Results
    Missing Data, Demographics, Clinical Characteristics, and Time Metrics

    A total of 368 patients were enrolled in the 3 trials. All blood pressure measurements were missing for a total of 3 patients. These patients were excluded entirely from all analyses, leaving 365 patients for further investigation. Of these, 182 patients (49.9%) were randomized to GA and 183 patients (50.1%) to PS. For the entire cohort, the mean (SD) age was 71.4 (13.0) years, 163 were women (44.6%), and the median National Institutes of Health Stroke Scale score was 17 (interquartile range [IQR], 14-21).

    The study population included 8065 blood pressure measurements at 5-minute intervals. Of these, 70 measurements (0.9%) were imputed. The distribution of demographic and clinical characteristics was balanced between the 2 groups (Table 1). The median time intervals from symptom onset to groin puncture and from arrival at angiosuite to groin puncture were significantly shorter in the PS group (Table 1).

    Comparison of Stratified Hemodynamic Variables

    Procedural MABP values in the GA and PS groups for the combined population and for each trial are shown in the eFigure in the Supplement. Baseline MABP and SBP were similar between the groups (Table 2). Procedure MABP was lower in the GA group (Table 2; eFigure in the Supplement). Variables associated with hypotension were more pronounced and frequent in the GA group and included minimum MABP during procedure, number of patients with a 20% drop in MABP, number of patients with a 20% drop in SBP, number of patients with any recording of SBP less than 140 mm Hg, MABP less than 90 mm Hg, MABP less than 80 mm Hg, MABP less than 70 mm Hg, duration of longest continuous episode with MABP less than 70 mm Hg, and use of vasopressors (Table 2). The number of patients with MABP greater than 90 mm Hg was higher in the GA group, and longest continuous episode with MABP greater than 110 mm Hg was longer in the PS group.

    Hemodynamic Parameters and Neurologic Outcomes

    Univariate hemodynamic parameters associated with an adjusted OR for a shift toward higher 90-day mRS scores were minimum MABP during procedure (adjusted OR, 0.83; 95% CI, 0.72-0.96; P = .01) and minimum SBP during procedure (adjusted OR, 0.88; 95% CI, 0.80-0.96; P = .004) (the OR less than 1 in these cases indicates that the higher minimum MABP/SBP, the more favorable outcomes and vice versa), maximum MABP during procedure (adjusted OR, 1.20; 95% CI, 1.05-1.36; P = .006), greater than 20% reduction in MABP during procedure (adjusted OR, 1.65; 95% CI, 1.08-2.5; P = .02), greater than 20% reduction in SBP during procedure (adjusted OR, 1.80; 95% CI, 1.17-2.75; P = .007), and change in MABP (adjusted OR, 1.23; 95% CI, 1.06-1.43; P = .005) (Table 3).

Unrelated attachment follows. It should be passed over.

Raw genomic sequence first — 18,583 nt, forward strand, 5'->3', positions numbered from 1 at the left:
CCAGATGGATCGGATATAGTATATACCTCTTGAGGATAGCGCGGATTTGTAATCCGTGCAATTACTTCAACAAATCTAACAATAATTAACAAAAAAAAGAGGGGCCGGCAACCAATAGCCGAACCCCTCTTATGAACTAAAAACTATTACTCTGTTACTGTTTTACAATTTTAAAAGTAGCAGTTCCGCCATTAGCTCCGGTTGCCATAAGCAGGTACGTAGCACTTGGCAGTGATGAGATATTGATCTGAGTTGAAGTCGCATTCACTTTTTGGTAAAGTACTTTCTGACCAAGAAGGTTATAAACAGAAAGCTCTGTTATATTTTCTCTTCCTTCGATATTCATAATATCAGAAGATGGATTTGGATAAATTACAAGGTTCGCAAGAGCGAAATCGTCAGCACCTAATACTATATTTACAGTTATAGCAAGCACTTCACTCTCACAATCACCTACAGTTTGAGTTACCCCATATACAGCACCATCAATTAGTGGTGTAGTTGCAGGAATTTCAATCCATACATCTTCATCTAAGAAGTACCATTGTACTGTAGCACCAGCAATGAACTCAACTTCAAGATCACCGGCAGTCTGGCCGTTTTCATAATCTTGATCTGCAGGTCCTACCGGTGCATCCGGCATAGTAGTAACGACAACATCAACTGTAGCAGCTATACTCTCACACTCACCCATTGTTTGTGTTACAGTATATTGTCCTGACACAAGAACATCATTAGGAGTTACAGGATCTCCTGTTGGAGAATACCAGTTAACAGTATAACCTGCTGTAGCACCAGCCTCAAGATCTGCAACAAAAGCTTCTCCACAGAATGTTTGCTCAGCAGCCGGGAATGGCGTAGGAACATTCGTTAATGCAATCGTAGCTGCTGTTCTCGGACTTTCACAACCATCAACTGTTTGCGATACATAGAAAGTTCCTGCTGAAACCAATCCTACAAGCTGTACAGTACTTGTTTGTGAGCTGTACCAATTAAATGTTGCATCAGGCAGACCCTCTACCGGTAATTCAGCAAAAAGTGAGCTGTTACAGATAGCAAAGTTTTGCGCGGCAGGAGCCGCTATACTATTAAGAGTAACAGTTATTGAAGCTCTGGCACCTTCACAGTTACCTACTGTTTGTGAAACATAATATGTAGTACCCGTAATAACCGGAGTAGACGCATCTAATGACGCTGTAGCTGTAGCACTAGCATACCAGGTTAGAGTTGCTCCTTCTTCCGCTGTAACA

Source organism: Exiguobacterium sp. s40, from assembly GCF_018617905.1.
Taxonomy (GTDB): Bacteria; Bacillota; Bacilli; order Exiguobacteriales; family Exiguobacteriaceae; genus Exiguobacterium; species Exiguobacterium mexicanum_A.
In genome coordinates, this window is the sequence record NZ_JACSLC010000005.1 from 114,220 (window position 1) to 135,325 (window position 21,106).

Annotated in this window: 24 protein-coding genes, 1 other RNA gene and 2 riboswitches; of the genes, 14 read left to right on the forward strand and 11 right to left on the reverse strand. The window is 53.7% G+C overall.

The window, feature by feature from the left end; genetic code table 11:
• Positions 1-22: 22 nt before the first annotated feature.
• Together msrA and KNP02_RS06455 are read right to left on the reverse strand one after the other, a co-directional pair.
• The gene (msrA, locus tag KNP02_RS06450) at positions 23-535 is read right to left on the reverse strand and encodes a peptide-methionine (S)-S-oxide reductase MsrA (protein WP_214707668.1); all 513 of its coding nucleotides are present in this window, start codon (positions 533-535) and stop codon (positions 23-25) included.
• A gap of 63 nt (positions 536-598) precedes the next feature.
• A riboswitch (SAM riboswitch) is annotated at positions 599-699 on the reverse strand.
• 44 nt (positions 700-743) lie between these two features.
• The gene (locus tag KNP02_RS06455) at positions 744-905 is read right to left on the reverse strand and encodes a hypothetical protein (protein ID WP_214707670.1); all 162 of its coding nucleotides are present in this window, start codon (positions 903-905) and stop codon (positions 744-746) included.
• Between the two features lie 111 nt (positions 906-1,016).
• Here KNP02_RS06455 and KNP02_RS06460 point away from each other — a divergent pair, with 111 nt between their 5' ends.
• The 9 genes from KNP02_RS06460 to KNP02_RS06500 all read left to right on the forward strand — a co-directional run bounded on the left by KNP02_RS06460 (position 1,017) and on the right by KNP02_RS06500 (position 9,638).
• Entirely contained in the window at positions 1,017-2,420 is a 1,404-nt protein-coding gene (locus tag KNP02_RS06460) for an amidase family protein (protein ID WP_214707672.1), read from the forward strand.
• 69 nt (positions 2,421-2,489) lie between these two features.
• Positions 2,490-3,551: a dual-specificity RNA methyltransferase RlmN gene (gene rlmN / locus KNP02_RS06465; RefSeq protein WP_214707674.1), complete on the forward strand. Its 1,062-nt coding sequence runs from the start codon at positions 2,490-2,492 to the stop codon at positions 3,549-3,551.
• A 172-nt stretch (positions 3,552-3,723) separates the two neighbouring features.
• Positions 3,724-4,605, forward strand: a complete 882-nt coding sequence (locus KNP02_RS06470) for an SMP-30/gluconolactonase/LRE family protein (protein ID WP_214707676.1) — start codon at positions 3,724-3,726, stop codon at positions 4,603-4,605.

Lower Thresholds

    Blood pressure thresholds associated with a shift toward higher 90-day mRS scores were MABP less than 80 mm Hg (adjusted OR, 1.52; 95% CI, 1.01-2.28; P = .04) and MABP less than 70 mm Hg (adjusted OR, 1.81; 95% CI, 1.12-2.90; P = .02). For every 10 minutes of cumulated time with MABP less than 70 mm Hg, there was a 30% increase in odds (adjusted OR, 1.30; 95% CI, 1.03-1.65; P = .03) of shifting toward worse outcomes on the mRS at 90 days. A cumulated time of minimum 5 minutes less than 70 mm Hg was the shortest period associated with a statistically significant shift toward higher 90-day mRS scores (adjusted OR, 1.23; 95% CI, 1.01-1.49), which corresponds to an NNH of 19 (ie, to harm 1 patient, 19 patients are needed with procedural MABP less than 70 mm Hg for a cumulative time of minimum 5 minutes). At cumulated periods of minimum 10, 15, and 20 minutes less than 70 mm Hg MABP, the adjusted ORs increased to 1.51 (95% CI, 1.02-2.22), 1.82 (95% CI, 1.04-3.17), and 2.14 (95% CI, 1.08-4.22), corresponding to an NNH of 10, 7, and 6, respectively (Figure 2A).